London 2012: Brigitta Barrett Wins Very Surprising Silver in High Jump
From watching American Brigetta Barrett during the women’s high jump at the 2012 Summer Olympics, it was obvious that she was having fun. After every successful jump, both in qualifying and in the final, she jumped up and down, clapping her hands and whooping excitedly.
Barrett won the silver medal in the event on Saturday, going up against 2011 world champion Anna Chicherova and 2008 veteran Svetlana Shkolina, who finished on either side of Barrett on the medal podium. Barrett jumped a personal best 2.03 meters, or 6'8", losing to Chicherova by about an inch and beating Shkolina by number of failures at their final height.
The women’s high jump lineup had no shortage of pedigree. United States Olympic Trials champion Chaunte Lowe was in it, as was 2008 gold medalist Tia Hellebaut of Belgium. But it was Barrett who stood out, both for her skill and youthful enthusiasm.
She may have been an unknown heading into London, but Barrett’s performance should catapult her into the limelight.
She is going into her senior year at University of Arizona, having won the previous two NCAA indoor and outdoor championships, becoming the first to do the double in two consecutive years. Her mark of 6'7" at the Olympic Trials and her 6'8" in London would both be collegiate records if either meet were sanctioned by the NCAA.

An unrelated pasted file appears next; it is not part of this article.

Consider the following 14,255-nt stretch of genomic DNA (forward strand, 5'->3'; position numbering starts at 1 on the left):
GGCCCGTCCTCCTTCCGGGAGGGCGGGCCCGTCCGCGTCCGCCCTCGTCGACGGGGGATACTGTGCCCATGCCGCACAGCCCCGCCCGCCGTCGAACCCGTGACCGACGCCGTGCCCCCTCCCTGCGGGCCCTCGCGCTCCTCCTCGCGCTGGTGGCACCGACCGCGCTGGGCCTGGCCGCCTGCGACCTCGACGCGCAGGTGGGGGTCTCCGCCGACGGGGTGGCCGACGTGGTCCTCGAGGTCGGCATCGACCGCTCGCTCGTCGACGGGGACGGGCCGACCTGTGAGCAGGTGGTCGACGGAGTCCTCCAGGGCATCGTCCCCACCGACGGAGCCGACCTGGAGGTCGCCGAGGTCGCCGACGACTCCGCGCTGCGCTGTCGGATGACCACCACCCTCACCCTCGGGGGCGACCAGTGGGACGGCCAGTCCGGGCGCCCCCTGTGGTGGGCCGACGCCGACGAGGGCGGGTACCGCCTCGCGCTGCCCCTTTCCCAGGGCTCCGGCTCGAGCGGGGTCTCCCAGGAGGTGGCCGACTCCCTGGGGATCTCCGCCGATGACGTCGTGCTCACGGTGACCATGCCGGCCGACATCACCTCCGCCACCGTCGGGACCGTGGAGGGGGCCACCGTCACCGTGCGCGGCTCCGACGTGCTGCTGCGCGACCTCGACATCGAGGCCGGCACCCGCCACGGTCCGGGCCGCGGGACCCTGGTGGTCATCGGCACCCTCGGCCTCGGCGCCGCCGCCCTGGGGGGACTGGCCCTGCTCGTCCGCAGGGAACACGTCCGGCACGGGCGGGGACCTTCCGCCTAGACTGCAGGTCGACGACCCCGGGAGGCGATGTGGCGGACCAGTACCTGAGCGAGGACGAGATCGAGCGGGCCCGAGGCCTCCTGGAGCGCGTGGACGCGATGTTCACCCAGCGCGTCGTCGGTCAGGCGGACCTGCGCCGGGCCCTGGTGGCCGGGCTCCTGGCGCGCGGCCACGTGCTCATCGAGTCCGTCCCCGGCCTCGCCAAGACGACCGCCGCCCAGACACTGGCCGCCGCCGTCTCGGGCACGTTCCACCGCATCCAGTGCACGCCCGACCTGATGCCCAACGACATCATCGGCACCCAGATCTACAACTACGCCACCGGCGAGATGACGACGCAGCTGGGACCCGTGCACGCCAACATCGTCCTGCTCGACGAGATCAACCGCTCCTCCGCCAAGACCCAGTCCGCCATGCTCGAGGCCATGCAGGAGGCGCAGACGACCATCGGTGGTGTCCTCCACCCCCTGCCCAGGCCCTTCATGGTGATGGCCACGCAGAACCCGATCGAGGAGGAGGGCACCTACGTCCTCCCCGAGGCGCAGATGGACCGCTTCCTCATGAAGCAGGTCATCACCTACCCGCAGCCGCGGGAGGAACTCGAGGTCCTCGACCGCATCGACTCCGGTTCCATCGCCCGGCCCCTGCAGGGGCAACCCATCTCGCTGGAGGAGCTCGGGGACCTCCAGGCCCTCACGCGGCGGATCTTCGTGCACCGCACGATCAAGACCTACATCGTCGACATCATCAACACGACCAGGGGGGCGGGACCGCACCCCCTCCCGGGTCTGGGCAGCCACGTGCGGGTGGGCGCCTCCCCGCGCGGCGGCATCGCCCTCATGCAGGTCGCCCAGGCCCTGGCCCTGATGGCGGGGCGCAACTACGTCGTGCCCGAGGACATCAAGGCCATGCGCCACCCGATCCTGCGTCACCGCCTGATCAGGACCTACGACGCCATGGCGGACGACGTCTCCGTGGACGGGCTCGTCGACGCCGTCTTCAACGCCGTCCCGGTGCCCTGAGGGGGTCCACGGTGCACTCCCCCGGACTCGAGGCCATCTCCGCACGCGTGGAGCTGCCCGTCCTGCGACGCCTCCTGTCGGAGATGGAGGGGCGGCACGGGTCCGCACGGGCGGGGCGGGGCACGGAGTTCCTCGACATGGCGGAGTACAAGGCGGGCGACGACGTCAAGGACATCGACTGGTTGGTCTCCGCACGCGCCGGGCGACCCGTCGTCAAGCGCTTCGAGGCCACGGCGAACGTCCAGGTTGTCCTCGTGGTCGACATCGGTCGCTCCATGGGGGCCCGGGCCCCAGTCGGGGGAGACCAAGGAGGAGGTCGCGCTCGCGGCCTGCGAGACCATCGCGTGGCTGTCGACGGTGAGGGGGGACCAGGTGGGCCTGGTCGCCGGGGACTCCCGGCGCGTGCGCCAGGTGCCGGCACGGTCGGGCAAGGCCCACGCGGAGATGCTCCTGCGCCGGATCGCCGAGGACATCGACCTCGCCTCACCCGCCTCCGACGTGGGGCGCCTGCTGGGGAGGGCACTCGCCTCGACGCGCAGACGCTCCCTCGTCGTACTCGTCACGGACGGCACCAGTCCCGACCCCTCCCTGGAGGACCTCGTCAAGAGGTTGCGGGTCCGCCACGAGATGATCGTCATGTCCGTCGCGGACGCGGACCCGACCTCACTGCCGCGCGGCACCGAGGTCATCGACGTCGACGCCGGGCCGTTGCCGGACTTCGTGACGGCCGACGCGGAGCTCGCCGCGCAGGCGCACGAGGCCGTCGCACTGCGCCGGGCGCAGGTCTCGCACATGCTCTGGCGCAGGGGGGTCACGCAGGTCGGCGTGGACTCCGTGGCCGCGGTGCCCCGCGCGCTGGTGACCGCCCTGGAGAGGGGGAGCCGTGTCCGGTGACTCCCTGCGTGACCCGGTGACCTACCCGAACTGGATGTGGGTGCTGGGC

Barrett is a theater arts major at Arizona, and she told The Daily Wildcat (the school’s student newspaper) that she always loved music and dance growing up, prompting her major choice.
“As far as what I wanted, I wanted to be an entertainer,” Barrett said. “I loved to listen to Diana Ross, so I never just wanted to be an athlete.”
She is an entertainer on the track, as seen in her reactions after every jump in London. She gives the impression of a young woman excited to be participating in the Olympics and not afraid to show it.
Her ambition is just as large as her excitement. She told The Daily Wildcat:
“My personal goals coming into college were to be one of the greatest high jumpers the world has ever seen. I understood that I had to win a national championship, I had to break the collegiate record, I had to win the professional national championship, and that I had to get to the Olympics. And now I have to win an Olympic gold medal.”
After finishing second in the high jump her first Olympics at age 20, Barrett has set herself up nicely for a successful future in the event.
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